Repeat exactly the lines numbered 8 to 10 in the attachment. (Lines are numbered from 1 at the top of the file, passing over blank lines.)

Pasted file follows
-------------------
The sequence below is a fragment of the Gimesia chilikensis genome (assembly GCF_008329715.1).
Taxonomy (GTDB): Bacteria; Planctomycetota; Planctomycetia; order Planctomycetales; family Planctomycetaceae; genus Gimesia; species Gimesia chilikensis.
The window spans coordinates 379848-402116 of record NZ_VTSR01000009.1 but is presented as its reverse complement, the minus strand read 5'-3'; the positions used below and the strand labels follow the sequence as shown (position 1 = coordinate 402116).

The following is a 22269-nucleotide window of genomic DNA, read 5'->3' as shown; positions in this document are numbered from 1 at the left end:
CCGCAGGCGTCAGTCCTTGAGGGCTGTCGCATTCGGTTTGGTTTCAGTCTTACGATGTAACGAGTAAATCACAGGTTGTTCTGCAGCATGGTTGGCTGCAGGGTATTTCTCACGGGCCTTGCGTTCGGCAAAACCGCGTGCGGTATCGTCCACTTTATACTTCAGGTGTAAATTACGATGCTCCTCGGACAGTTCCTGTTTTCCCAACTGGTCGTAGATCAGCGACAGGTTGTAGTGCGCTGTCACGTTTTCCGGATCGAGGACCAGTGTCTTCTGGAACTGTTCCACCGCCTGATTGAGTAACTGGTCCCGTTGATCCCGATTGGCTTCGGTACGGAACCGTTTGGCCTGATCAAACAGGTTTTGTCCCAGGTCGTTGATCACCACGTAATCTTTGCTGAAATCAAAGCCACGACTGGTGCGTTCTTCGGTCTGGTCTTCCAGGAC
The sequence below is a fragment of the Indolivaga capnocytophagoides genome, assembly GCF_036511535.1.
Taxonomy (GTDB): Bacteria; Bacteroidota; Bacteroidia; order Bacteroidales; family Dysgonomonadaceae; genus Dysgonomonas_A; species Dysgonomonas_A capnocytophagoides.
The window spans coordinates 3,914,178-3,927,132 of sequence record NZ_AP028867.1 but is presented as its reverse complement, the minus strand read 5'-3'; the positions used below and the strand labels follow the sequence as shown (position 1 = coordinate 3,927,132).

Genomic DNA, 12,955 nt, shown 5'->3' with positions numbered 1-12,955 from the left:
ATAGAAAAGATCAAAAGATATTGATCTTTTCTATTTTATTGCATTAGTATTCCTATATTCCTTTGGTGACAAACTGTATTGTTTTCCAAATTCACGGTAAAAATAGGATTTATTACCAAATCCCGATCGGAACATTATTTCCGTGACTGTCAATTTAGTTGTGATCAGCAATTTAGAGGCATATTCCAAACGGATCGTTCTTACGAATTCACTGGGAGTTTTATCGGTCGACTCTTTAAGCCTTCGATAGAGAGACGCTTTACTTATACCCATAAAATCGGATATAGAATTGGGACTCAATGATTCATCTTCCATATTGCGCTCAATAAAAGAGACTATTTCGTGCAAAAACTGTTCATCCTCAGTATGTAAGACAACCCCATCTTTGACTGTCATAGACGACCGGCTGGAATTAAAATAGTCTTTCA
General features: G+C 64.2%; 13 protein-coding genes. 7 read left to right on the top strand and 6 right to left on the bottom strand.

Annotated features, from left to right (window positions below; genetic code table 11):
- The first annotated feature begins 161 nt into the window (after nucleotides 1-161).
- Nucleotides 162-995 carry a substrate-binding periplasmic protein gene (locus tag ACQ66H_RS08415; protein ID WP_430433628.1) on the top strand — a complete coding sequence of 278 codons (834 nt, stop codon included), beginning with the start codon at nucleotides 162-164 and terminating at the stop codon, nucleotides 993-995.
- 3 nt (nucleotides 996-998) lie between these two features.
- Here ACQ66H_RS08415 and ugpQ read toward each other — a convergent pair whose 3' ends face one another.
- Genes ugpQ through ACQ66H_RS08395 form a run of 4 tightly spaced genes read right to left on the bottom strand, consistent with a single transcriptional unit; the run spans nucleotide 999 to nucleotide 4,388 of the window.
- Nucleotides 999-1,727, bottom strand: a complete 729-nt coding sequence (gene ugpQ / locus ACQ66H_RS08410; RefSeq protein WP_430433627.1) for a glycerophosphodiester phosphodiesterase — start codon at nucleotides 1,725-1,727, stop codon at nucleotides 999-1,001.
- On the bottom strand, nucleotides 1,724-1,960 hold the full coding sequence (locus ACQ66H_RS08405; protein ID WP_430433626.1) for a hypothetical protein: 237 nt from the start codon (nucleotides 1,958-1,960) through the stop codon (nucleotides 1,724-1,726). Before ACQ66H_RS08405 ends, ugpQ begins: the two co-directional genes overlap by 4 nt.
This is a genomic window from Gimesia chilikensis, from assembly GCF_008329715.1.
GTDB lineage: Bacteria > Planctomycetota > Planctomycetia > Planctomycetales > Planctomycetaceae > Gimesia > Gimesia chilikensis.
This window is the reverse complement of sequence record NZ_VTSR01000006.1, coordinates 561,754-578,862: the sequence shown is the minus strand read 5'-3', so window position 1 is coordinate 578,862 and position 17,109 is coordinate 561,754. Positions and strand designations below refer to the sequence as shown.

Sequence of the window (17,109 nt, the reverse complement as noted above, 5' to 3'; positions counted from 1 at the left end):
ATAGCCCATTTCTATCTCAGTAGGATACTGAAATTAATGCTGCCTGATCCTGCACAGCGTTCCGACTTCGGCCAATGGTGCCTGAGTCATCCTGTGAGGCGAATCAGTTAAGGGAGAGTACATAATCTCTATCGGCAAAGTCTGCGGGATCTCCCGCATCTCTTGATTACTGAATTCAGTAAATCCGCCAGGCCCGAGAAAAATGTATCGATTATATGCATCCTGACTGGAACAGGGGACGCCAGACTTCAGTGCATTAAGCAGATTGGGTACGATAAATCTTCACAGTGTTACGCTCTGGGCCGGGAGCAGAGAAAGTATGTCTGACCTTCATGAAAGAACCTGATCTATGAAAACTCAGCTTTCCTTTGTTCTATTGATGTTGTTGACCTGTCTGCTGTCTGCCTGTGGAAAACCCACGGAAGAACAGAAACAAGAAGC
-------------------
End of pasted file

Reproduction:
The window spans coordinates 3,914,178-3,927,132 of sequence record NZ_AP028867.1 but is presented as its reverse complement, the minus strand read 5'-3'; the positions used below and the strand labels follow the sequence as shown (position 1 = coordinate 3,927,132).

Genomic DNA, 12,955 nt, shown 5'->3' with positions numbered 1-12,955 from the left:
ATAGAAAAGATCAAAAGATATTGATCTTTTCTATTTTATTGCATTAGTATTCCTATATTCCTTTGGTGACAAACTGTATTGTTTTCCAAATTCACGGTAAAAATAGGATTTATTACCAAATCCCGATCGGAACATTATTTCCGTGACTGTCAATTTAGTTGTGATCAGCAATTTAGAGGCATATTCCAAACGGATCGTTCTTACGAATTCACTGGGAGTTTTATCGGTCGACTCTTTAAGCCTTCGATAGAGAGACGCTTTACTTATACCCATAAAATCGGATATAGAATTGGGACTCAATGATTCATCTTCCATATTGCGCTCAATAAAAGAGACTATTTCGTGCAAAAACTGTTCATCCTCAGTATGTAAGACAACCCCATCTTTGACTGTCATAGACGACCGGCTGGAATTAAAATAGTCTTTCA